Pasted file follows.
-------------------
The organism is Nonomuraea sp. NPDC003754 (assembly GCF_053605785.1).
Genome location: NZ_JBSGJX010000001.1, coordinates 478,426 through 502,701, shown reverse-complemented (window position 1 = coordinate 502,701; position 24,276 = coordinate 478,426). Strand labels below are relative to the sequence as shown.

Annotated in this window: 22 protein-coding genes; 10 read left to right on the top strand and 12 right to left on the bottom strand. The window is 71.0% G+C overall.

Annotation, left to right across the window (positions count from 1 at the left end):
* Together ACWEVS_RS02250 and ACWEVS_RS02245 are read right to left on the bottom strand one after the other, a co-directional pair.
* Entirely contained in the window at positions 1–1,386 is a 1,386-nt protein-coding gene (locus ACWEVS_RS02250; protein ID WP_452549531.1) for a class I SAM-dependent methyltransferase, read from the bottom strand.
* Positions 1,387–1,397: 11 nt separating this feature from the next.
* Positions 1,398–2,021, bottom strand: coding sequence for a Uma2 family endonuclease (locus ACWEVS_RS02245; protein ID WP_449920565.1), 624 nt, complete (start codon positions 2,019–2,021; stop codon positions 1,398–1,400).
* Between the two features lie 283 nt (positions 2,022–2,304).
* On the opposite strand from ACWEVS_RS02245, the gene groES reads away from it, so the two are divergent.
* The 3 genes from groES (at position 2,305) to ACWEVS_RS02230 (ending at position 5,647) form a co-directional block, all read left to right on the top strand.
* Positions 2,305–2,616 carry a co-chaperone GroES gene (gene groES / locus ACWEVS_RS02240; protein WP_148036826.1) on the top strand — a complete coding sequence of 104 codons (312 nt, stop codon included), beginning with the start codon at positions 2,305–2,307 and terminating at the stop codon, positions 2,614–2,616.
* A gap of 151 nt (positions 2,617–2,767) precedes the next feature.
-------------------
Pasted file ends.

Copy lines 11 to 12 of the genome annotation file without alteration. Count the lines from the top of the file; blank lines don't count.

* The 3 genes from groES (at position 2,305) to ACWEVS_RS02230 (ending at position 5,647) form a co-directional block, all read left to right on the top strand.
* Positions 2,305–2,616 carry a co-chaperone GroES gene (gene groES / locus ACWEVS_RS02240; protein WP_148036826.1) on the top strand — a complete coding sequence of 104 codons (312 nt, stop codon included), beginning with the start codon at positions 2,305–2,307 and terminating at the stop codon, positions 2,614–2,616.